I have a need for a +12Vdc, 20mA power source that is stable over temperature (it is a lab instrument, so it will likely see between 25 and 40C). It doesn't need to be precise or trimmed, it just needs to be the same voltage as temperature varies. I don't have a drift spec, I'm just trying to come up with a circuit that has as low of a drift as is feasible. I've Looked at the LM317 and it looks to be in the 500+ppm/C range (estimating the T/C of the voltage ref from the temp curve times the effective loop gain), the LM723 is 150ppm/C, but I wonder what could be done to get a lower drift.
The attached schematic is something I ginned up to see if I could improve on the COTS parts (the circuit is not built yet, its a strawman at the moment  I *think* I got the opamp polarity right). The divider resistors look to contribute about 12ppm/C of drift if their T/Cs are at opposite extremes. The opamp T/C would be about 0.72ppm/C (0.15ppm/C input offset drift * the effective loop gain).
The voltage ref T/C gets multiplied by the effective loop gain, which is about 4.8 here. Adding up the drift results gets me at about 109ppm/C (assuming that superposition holds).
So, the questions become: are my calculations at least in the ball park, and what improvements could be made to reduce the T/C of the circuit? If the basic circuit is valid, what compensation would be needed to clean it up?
Note that part of this effort is to come up with a circuit, while the other part is to learn something about T/C (so just buying something off the shelf only solves part of the problem).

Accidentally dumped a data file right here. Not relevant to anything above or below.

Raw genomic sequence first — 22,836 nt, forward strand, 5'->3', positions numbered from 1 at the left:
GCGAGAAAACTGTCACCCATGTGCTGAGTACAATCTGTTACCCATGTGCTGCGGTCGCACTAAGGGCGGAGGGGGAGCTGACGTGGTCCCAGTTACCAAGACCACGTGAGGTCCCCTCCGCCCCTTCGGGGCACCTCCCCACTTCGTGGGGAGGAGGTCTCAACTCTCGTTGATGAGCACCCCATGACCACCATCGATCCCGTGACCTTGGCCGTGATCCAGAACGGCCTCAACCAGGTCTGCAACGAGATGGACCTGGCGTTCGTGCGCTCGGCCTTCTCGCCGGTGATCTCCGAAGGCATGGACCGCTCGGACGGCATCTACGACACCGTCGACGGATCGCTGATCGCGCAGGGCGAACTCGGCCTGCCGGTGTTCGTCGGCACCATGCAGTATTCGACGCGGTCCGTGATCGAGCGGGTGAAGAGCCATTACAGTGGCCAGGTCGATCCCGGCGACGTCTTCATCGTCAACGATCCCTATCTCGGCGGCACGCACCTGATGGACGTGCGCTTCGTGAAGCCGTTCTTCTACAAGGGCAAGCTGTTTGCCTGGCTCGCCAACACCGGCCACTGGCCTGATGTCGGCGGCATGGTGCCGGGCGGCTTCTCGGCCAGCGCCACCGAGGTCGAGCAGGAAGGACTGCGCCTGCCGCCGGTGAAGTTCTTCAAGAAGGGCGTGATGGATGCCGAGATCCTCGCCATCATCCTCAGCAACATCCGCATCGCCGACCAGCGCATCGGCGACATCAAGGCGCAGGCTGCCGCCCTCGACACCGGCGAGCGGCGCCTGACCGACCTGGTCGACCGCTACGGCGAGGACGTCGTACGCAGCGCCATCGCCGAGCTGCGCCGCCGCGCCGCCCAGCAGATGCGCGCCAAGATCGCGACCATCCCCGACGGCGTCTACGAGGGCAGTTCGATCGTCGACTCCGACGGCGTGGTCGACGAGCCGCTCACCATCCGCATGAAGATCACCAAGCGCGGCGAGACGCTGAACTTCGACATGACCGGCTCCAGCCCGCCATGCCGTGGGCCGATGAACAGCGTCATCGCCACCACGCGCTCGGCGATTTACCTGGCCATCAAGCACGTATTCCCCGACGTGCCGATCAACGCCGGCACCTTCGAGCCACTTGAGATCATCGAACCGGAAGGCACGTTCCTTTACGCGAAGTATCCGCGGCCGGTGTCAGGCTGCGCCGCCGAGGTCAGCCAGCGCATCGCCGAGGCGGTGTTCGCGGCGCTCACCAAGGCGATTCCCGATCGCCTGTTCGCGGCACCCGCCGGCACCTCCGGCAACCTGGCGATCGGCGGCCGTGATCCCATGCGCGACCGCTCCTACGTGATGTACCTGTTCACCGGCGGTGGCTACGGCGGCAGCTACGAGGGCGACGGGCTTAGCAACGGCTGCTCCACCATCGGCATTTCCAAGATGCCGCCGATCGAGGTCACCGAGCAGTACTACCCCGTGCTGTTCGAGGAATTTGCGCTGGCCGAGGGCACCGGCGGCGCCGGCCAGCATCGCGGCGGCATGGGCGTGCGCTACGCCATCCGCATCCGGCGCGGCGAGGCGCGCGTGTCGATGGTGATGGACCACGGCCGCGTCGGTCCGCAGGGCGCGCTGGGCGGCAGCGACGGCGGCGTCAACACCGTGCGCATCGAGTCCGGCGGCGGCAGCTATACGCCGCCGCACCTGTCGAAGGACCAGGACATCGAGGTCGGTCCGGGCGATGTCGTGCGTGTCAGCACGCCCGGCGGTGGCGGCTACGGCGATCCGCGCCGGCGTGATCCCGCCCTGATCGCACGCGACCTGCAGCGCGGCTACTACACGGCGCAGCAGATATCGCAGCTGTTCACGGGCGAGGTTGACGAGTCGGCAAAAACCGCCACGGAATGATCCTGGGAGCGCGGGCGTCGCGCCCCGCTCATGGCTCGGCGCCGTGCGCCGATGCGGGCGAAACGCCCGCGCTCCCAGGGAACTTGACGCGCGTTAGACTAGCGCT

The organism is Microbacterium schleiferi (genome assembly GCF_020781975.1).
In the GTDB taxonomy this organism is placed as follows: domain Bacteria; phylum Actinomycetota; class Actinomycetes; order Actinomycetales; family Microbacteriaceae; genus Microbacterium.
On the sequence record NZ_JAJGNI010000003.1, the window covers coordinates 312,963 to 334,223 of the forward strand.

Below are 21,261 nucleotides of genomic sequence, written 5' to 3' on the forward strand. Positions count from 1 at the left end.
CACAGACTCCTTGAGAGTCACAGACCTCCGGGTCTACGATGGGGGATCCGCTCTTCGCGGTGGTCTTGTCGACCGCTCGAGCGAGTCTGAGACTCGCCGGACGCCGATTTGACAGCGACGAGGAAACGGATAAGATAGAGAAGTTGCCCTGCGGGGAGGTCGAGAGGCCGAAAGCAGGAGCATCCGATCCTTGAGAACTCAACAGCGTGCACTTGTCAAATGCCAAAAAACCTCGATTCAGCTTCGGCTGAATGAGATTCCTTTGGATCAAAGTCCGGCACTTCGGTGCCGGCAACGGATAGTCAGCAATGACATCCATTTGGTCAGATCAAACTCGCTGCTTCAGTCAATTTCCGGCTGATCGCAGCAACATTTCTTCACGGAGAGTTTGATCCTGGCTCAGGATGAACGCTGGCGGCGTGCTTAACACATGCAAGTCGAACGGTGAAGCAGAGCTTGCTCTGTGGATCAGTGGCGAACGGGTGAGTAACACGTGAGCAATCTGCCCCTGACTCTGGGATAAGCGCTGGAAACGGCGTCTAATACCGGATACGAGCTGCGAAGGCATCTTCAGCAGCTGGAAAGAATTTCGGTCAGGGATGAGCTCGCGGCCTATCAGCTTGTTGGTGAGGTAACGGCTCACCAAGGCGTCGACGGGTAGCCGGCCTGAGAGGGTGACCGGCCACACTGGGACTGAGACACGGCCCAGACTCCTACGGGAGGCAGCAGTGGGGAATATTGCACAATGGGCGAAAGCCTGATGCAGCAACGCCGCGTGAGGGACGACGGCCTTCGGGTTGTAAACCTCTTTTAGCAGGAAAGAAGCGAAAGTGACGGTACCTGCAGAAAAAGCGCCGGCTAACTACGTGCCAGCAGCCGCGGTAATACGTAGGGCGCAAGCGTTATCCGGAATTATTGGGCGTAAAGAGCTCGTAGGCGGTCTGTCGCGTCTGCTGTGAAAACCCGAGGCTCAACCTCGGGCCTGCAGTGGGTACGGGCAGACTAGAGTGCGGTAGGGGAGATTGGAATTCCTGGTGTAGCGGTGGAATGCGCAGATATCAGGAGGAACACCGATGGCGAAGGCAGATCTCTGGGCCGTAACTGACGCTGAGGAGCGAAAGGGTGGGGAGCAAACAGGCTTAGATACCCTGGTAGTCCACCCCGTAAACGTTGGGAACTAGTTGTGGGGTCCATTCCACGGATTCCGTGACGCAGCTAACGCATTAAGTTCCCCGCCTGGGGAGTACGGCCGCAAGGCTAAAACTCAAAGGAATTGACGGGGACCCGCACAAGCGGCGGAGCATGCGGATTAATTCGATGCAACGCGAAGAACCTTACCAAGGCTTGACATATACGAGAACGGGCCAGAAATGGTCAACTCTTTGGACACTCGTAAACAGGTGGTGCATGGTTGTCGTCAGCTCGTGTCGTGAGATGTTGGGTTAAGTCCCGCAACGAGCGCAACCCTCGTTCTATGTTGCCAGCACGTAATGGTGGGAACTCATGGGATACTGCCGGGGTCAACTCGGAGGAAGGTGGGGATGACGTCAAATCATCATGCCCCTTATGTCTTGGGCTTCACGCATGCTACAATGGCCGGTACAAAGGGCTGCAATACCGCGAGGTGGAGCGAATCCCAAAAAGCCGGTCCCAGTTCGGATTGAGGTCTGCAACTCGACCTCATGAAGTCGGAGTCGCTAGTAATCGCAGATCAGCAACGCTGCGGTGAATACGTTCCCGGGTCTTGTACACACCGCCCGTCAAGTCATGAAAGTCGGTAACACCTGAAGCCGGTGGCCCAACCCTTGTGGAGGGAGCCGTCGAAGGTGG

Cheers,
Joe
The attached schematic is something I ginned up to see if I could improve on the COTS parts (the circuit is not built yet, its a strawman at the moment  I *think* I got the opamp polarity right). The divider resistors look to contribute about 12ppm/C of drift if their T/Cs are at opposite extremes. The opamp T/C would be about 0.72ppm/C (0.15ppm/C input offset drift * the effective loop gain).
The voltage ref T/C gets multiplied by the effective loop gain, which is about 4.8 here. Adding up the drift results gets me at about 109ppm/C (assuming that superposition holds).
So, the questions become: are my calculations at least in the ball park, and what improvements could be made to reduce the T/C of the circuit? If the basic circuit is valid, what compensation would be needed to clean it up?
Note that part of this effort is to come up with a circuit, while the other part is to learn something about T/C (so just buying something off the shelf only solves part of the problem).
Cheers,
Joe
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